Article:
Few things are more important to a woman’s preventative health than a regular mammogram. Still, often, it gets overlooked, forgotten, or placed at the bottom of the priority list behind other family members’ health needs or a super long to-do list.
A mammogram is a simple screening that can help your doctor spot signs of breast cancer long before you notice any changes in your breasts. It is crucial preventative care to ensure that you remain healthy and able to care for your family for many years to come. Protect your health and schedule a mammogram today!
If you haven’t already, these six reasons may help convince you to schedule your mammogram:
- You can have breast cancer even if you haven’t felt a lump; sometimes, they are too small to feel or deep inside your breast. Mammograms use low-dose X-rays showing lumps and other breast changes cancer can cause before they can be felt.
- Your chance of surviving breast cancer is much better if the cancer is found early. According to the National Breast Cancer Foundation, the five-year survival rate is 99% if the cancer is found before it spreads outside the breast. If found early, your doctor may only need to remove the lump instead of the entire breast.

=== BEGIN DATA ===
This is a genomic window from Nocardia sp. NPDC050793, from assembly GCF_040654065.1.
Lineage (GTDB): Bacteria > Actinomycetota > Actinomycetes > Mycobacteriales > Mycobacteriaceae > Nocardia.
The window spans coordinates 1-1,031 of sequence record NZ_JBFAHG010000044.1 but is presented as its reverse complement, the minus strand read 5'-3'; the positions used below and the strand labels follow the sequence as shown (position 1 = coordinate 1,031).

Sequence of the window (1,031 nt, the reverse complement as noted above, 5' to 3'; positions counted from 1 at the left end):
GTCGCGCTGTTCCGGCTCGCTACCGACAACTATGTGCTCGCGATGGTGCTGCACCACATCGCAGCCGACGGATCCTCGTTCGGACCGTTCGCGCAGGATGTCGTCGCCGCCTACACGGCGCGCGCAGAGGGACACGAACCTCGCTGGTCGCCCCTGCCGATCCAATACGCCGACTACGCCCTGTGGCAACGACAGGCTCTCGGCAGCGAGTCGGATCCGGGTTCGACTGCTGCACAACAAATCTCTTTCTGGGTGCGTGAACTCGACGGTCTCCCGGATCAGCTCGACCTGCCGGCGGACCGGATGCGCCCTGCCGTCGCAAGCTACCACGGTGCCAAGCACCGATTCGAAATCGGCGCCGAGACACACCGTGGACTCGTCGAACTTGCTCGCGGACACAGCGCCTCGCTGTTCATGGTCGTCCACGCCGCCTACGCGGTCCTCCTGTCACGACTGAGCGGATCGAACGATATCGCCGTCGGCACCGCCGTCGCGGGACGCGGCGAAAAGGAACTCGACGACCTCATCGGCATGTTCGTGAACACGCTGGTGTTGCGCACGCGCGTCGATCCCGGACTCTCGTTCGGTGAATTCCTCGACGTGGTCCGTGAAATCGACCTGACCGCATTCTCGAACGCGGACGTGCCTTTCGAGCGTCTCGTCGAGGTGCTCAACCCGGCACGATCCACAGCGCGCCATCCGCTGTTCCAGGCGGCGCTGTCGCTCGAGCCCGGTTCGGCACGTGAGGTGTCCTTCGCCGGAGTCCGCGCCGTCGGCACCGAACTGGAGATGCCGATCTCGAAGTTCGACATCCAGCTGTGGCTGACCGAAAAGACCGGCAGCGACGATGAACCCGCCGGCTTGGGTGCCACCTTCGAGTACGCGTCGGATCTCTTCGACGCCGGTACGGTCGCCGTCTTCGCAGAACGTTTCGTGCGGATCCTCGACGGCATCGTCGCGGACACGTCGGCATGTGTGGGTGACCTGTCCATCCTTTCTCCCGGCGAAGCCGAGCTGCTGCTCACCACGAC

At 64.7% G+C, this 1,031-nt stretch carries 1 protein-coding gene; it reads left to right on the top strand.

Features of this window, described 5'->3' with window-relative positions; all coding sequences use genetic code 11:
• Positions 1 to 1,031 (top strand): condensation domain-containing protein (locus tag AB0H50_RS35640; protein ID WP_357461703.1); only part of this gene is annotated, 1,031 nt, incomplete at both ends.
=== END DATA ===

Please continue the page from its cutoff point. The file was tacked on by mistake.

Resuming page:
- Your chance of getting breast cancer could be higher if someone in your family has cancer. If your mother, daughter, or sister had breast cancer, your risk could be nearly double. Remember, however, that you can also get breast cancer even if no one in your family has ever had it.
- The older you are, the higher your risk of breast cancer. You can get breast cancer at any age, but it’s more likely to happen as you age. The Centers for Disease Control and Prevention (CDC) reports that most breast cancers occur in women over 50. The American Cancer Society® suggests starting yearly breast cancer screenings between ages 40 to 44.
- Besides age and family history, other things may increase your risk. According to the CDC, factors that may raise your risk of breast cancer are dense breasts, having breast cancer in the past, radiation treatment of the chest or breasts, starting your period before age 12, or starting menopause after age 55. Talk to your doctor about your risk factors.
- Mammograms are quick and easy. Getting a mammogram usually takes only 30 minutes or less. Most screening facilities offer a choice of appointment times, so you can select a time that’s most convenient for you. You might be able to get a screening during your lunch hour, before or after work, or on the weekend.
Make your health a priority and schedule your mammogram today.